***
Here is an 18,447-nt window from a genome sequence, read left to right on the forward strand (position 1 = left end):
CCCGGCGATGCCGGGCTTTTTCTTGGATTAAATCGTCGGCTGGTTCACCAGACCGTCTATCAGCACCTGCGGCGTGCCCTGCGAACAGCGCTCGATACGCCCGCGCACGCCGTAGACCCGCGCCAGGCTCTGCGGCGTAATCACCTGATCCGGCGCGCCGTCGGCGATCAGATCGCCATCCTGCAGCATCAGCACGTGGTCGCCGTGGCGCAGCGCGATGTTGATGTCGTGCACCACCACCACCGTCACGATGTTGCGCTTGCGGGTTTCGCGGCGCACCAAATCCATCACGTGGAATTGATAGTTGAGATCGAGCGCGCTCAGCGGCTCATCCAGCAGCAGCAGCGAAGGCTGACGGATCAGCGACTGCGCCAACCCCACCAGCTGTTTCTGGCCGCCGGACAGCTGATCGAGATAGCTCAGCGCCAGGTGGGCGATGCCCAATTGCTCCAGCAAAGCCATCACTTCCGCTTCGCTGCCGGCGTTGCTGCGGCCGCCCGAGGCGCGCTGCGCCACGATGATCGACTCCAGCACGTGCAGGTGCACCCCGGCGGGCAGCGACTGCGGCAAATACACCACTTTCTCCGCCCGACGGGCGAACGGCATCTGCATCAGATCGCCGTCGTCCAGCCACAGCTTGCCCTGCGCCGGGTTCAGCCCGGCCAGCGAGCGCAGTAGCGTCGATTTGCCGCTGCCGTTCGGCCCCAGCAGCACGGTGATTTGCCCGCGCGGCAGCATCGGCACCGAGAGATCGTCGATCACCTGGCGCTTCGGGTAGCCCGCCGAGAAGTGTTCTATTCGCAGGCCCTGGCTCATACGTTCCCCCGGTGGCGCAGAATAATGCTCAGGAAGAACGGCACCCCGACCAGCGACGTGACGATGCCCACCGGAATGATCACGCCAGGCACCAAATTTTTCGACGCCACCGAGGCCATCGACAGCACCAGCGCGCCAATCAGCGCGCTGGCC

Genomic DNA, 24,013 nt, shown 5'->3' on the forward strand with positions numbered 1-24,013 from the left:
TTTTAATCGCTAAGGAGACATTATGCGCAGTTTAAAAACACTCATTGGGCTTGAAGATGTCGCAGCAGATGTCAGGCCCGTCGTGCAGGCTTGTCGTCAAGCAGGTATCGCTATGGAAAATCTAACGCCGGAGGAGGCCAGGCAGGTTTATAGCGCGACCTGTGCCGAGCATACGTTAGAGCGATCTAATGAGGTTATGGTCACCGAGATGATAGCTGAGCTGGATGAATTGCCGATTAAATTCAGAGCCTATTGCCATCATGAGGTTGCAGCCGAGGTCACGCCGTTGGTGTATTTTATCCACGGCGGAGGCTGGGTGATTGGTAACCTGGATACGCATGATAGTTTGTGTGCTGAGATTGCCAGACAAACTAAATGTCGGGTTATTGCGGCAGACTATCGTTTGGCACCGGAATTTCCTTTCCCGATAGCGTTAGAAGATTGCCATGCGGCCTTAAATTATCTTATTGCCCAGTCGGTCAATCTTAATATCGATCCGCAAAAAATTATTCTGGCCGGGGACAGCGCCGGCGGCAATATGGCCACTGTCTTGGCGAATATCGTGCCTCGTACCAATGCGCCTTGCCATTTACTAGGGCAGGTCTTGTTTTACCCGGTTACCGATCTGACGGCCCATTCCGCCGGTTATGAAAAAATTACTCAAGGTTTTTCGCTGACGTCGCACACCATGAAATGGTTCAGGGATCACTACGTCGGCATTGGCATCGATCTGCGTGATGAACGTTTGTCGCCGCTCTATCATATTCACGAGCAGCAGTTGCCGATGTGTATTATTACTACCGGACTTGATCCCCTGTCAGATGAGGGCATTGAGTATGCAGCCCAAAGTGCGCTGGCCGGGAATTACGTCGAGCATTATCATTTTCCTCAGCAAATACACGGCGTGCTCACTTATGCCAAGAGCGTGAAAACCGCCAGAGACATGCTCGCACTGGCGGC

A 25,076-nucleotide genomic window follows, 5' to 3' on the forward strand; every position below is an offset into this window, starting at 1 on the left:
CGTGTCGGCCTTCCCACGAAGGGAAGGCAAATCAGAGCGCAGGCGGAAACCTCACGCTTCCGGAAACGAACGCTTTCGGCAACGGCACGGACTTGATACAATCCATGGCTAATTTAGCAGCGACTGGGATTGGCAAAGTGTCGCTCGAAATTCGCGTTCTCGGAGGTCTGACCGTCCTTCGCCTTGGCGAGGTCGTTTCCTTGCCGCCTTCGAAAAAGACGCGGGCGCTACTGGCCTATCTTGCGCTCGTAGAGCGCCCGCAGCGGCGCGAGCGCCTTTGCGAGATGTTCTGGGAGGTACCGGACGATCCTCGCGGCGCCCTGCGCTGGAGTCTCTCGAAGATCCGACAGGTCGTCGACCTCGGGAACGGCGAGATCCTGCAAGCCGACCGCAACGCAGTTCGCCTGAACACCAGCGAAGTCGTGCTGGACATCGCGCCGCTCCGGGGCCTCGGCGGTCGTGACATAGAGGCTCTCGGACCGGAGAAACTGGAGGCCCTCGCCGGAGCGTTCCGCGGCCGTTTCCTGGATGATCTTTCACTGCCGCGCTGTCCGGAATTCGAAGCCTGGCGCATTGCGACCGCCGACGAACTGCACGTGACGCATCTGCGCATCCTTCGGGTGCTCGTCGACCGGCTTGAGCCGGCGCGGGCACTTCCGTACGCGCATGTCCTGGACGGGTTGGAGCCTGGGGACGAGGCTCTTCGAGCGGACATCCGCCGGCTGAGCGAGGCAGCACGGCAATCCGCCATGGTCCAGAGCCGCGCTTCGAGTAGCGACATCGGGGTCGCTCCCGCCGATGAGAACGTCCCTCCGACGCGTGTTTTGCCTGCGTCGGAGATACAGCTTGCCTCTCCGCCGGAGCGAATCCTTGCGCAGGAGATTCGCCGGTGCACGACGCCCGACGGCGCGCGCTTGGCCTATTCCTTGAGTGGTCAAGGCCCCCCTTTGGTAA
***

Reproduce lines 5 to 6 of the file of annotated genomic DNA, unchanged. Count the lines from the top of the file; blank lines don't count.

A 25,076-nucleotide genomic window follows, 5' to 3' on the forward strand; every position below is an offset into this window, starting at 1 on the left:
CGTGTCGGCCTTCCCACGAAGGGAAGGCAAATCAGAGCGCAGGCGGAAACCTCACGCTTCCGGAAACGAACGCTTTCGGCAACGGCACGGACTTGATACAATCCATGGCTAATTTAGCAGCGACTGGGATTGGCAAAGTGTCGCTCGAAATTCGCGTTCTCGGAGGTCTGACCGTCCTTCGCCTTGGCGAGGTCGTTTCCTTGCCGCCTTCGAAAAAGACGCGGGCGCTACTGGCCTATCTTGCGCTCGTAGAGCGCCCGCAGCGGCGCGAGCGCCTTTGCGAGATGTTCTGGGAGGTACCGGACGATCCTCGCGGCGCCCTGCGCTGGAGTCTCTCGAAGATCCGACAGGTCGTCGACCTCGGGAACGGCGAGATCCTGCAAGCCGACCGCAACGCAGTTCGCCTGAACACCAGCGAAGTCGTGCTGGACATCGCGCCGCTCCGGGGCCTCGGCGGTCGTGACATAGAGGCTCTCGGACCGGAGAAACTGGAGGCCCTCGCCGGAGCGTTCCGCGGCCGTTTCCTGGATGATCTTTCACTGCCGCGCTGTCCGGAATTCGAAGCCTGGCGCATTGCGACCGCCGACGAACTGCACGTGACGCATCTGCGCATCCTTCGGGTGCTCGTCGACCGGCTTGAGCCGGCGCGGGCACTTCCGTACGCGCATGTCCTGGACGGGTTGGAGCCTGGGGACGAGGCTCTTCGAGCGGACATCCGCCGGCTGAGCGAGGCAGCACGGCAATCCGCCATGGTCCAGAGCCGCGCTTCGAGTAGCGACATCGGGGTCGCTCCCGCCGATGAGAACGTCCCTCCGACGCGTGTTTTGCCTGCGTCGGAGATACAGCTTGCCTCTCCGCCGGAGCGAATCCTTGCGCAGGAGATTCGCCGGTGCACGACGCCCGACGGCGCGCGCTTGGCCTATTCCTTGAGTGGTCAAGGCCCCCCTTTGGTAA